So what does this relationship have to do with run scoring? Instead of looking at strikeouts and run scoring as independent and coincidental, common threads can be found to tie all of these factors together. This graph depicts a potentially significant connection between the two. This shows contact percentages over time with “Z” and “O” still representing “in strike zone” and “out of strike zone”, respectively. This shows that while players are making relatively the same overall contact and the same contact with pitches in the strike zone, they are making way more contact with balls out of the strike zone. Fundamentally, players are going to make weaker contact with balls out of the strike zone. Some players, such as Pablo Sandoval, can provide a rare exception to this rule, but most hitters making contact with pitches out of the strike zone should not be expected to be spraying line drives all over the field. In fact, Soft Contact%, which measures how hard a player makes contact with a pitch, has been similarly down over the last ten years. This concept should make sense, as players are swinging at less pitches in the strike zone which they can drive and swinging at, (and making contact with), more pitches out of the zone which they cannot. This inability to drive the ball would seemingly make scoring runs a burdensome task, and both factors going into this have increased where run scoring has decreased. Perhaps this connection is behind the recent run-scoring deterioration.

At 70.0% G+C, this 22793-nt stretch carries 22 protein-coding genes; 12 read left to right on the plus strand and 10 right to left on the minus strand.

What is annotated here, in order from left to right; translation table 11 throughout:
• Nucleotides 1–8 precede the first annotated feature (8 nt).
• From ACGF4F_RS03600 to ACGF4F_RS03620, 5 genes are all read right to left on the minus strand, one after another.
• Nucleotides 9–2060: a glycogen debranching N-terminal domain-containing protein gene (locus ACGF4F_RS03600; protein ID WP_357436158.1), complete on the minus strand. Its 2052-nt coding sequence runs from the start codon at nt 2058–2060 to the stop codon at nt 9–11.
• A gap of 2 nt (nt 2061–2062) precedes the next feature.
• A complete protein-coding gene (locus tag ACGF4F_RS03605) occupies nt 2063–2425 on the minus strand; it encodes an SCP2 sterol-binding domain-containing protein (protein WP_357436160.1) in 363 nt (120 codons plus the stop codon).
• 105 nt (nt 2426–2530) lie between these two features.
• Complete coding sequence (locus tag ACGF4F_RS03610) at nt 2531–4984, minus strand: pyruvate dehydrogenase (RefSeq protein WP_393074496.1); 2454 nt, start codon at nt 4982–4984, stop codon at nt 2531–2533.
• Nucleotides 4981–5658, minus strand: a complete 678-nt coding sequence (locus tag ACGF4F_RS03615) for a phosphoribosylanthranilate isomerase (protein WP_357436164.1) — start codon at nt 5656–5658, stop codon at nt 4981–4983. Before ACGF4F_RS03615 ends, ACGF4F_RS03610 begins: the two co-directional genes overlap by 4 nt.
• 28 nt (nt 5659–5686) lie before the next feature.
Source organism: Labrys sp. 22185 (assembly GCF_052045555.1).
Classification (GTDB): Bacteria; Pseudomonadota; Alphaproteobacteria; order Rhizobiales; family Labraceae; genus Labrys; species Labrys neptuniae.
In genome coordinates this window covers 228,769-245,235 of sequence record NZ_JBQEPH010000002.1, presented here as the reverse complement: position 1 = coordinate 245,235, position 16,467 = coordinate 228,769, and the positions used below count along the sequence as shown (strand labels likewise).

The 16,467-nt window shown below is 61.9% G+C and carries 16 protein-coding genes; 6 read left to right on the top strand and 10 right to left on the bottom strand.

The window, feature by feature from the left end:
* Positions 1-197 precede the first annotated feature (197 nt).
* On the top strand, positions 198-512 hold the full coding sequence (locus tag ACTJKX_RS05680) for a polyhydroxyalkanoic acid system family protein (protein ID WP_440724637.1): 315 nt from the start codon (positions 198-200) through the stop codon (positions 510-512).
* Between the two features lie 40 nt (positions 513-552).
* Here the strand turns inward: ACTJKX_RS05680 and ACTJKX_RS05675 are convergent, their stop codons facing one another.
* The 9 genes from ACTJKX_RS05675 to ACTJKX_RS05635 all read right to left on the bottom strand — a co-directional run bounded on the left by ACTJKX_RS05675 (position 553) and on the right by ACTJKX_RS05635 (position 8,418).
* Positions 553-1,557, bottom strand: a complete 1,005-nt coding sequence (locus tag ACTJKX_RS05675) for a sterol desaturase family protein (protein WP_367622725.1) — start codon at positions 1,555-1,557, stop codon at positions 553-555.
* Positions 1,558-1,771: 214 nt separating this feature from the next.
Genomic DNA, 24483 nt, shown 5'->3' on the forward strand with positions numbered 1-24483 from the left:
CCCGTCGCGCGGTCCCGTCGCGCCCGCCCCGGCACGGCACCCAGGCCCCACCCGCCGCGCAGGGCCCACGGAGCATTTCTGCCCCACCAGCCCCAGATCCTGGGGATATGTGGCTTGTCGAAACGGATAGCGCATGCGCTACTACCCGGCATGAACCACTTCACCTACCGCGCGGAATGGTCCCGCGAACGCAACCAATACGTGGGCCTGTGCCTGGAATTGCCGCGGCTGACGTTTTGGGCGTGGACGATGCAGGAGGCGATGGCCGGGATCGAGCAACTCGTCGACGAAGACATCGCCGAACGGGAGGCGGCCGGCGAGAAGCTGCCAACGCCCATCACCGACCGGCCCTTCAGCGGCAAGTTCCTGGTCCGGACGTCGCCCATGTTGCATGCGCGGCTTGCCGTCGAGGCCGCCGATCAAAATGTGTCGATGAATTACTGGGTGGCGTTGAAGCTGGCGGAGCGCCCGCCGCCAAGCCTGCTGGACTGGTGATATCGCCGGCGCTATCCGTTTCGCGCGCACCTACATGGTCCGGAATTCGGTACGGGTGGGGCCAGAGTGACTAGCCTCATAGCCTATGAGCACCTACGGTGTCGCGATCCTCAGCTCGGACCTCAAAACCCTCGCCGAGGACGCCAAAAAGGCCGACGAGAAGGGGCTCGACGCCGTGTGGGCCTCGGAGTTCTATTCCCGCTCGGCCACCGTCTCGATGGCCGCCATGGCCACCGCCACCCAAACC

This apparent dynamic seems to point to a common thread between strikeouts and run scoring; understanding of the strike zone. Players who swing at balls out of the strike zone are obviously going to strike out more, and if they are making contact with these pitches, the balls they put in play are going to be significantly less impactful. Strike zone discipline, or lack thereof, seems to be affecting both strikeouts and run scoring. The fact that there seems to be less and less players with effective strike zone disciplines is certainly interesting. Finding the cause of this trend is the hard part. Are players simply getting worse, or caring less, about understanding the strike zone? These days a 100-strikeout season is almost expected out of a player, and double that is no longer considered a crippling total. Are teams putting players in tougher positions to be disciplined? Some teams stress that players get deep into counts, or even dictate when they can swing, therefore limiting their ability to hunt strikes to put into play. Are pitchers forcing players to be reckless? Perhaps this is truly a consequence of flamethrowing pitchers and players just have less time to react and decide if a pitch will be in the strike zone. There is no concrete conclusion that I can derive from this, but instead this data provides a relationship to pay attention too. Perhaps teams will begin to further emphasize plate discipline in young players, as these relatioships seems to show that it not only influences just how often a player walks, as previously thought, but how often they can find pitches to effectively put into play.